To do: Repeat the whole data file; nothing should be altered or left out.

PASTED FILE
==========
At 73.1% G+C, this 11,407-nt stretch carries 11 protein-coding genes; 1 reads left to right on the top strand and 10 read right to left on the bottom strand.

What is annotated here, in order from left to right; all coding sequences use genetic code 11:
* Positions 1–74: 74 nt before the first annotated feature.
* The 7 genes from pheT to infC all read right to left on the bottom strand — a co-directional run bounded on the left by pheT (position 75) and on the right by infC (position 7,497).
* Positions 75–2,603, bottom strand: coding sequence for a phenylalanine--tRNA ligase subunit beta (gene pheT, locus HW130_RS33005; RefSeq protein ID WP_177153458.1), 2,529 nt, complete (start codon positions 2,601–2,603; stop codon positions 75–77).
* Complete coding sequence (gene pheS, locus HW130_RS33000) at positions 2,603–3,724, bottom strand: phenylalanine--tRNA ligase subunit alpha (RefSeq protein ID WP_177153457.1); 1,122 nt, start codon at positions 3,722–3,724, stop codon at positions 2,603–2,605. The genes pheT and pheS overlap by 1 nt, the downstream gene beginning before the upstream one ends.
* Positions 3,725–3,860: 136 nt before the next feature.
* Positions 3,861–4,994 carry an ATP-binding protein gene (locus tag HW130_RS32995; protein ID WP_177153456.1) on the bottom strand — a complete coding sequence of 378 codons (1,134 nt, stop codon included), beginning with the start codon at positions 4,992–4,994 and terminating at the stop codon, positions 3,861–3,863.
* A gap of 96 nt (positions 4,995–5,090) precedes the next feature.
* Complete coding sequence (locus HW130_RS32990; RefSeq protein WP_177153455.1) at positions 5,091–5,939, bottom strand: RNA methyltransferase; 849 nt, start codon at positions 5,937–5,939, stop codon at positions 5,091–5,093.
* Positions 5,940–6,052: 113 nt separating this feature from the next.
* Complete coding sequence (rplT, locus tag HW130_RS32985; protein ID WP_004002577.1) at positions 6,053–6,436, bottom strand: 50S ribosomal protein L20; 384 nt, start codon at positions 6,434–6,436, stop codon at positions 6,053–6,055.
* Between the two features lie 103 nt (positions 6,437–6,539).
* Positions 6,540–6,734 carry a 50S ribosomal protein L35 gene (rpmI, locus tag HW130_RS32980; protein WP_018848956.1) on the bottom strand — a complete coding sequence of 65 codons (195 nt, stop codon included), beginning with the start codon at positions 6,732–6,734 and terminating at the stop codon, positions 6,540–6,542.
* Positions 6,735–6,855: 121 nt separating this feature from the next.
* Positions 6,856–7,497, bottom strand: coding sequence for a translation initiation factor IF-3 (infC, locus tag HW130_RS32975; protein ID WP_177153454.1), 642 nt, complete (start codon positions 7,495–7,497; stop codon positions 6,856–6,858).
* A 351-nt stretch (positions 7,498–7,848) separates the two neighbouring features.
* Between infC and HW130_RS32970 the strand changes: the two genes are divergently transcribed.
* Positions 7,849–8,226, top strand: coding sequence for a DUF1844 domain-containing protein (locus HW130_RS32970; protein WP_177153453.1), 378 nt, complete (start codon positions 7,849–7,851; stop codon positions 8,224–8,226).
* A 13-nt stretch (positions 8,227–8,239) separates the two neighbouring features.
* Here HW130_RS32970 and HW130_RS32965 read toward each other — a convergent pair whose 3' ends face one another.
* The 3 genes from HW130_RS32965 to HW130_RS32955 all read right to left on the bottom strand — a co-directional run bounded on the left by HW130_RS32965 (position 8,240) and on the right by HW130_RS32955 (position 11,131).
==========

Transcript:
At 73.1% G+C, this 11,407-nt stretch carries 11 protein-coding genes; 1 reads left to right on the top strand and 10 read right to left on the bottom strand.

What is annotated here, in order from left to right; all coding sequences use genetic code 11:
* Positions 1–74: 74 nt before the first annotated feature.
* The 7 genes from pheT to infC all read right to left on the bottom strand — a co-directional run bounded on the left by pheT (position 75) and on the right by infC (position 7,497).
* Positions 75–2,603, bottom strand: coding sequence for a phenylalanine--tRNA ligase subunit beta (gene pheT, locus HW130_RS33005; RefSeq protein ID WP_177153458.1), 2,529 nt, complete (start codon positions 2,601–2,603; stop codon positions 75–77).
* Complete coding sequence (gene pheS, locus HW130_RS33000) at positions 2,603–3,724, bottom strand: phenylalanine--tRNA ligase subunit alpha (RefSeq protein ID WP_177153457.1); 1,122 nt, start codon at positions 3,722–3,724, stop codon at positions 2,603–2,605. The genes pheT and pheS overlap by 1 nt, the downstream gene beginning before the upstream one ends.
* Positions 3,725–3,860: 136 nt before the next feature.
* Positions 3,861–4,994 carry an ATP-binding protein gene (locus tag HW130_RS32995; protein ID WP_177153456.1) on the bottom strand — a complete coding sequence of 378 codons (1,134 nt, stop codon included), beginning with the start codon at positions 4,992–4,994 and terminating at the stop codon, positions 3,861–3,863.
* A gap of 96 nt (positions 4,995–5,090) precedes the next feature.
* Complete coding sequence (locus HW130_RS32990; RefSeq protein WP_177153455.1) at positions 5,091–5,939, bottom strand: RNA methyltransferase; 849 nt, start codon at positions 5,937–5,939, stop codon at positions 5,091–5,093.
* Positions 5,940–6,052: 113 nt separating this feature from the next.
* Complete coding sequence (rplT, locus tag HW130_RS32985; protein ID WP_004002577.1) at positions 6,053–6,436, bottom strand: 50S ribosomal protein L20; 384 nt, start codon at positions 6,434–6,436, stop codon at positions 6,053–6,055.
* Between the two features lie 103 nt (positions 6,437–6,539).
* Positions 6,540–6,734 carry a 50S ribosomal protein L35 gene (rpmI, locus tag HW130_RS32980; protein WP_018848956.1) on the bottom strand — a complete coding sequence of 65 codons (195 nt, stop codon included), beginning with the start codon at positions 6,732–6,734 and terminating at the stop codon, positions 6,540–6,542.
* Positions 6,735–6,855: 121 nt separating this feature from the next.
* Positions 6,856–7,497, bottom strand: coding sequence for a translation initiation factor IF-3 (infC, locus tag HW130_RS32975; protein ID WP_177153454.1), 642 nt, complete (start codon positions 7,495–7,497; stop codon positions 6,856–6,858).
* A 351-nt stretch (positions 7,498–7,848) separates the two neighbouring features.
* Between infC and HW130_RS32970 the strand changes: the two genes are divergently transcribed.
* Positions 7,849–8,226, top strand: coding sequence for a DUF1844 domain-containing protein (locus HW130_RS32970; protein WP_177153453.1), 378 nt, complete (start codon positions 7,849–7,851; stop codon positions 8,224–8,226).
* A 13-nt stretch (positions 8,227–8,239) separates the two neighbouring features.
* Here HW130_RS32970 and HW130_RS32965 read toward each other — a convergent pair whose 3' ends face one another.
* The 3 genes from HW130_RS32965 to HW130_RS32955 all read right to left on the bottom strand — a co-directional run bounded on the left by HW130_RS32965 (position 8,240) and on the right by HW130_RS32955 (position 11,131).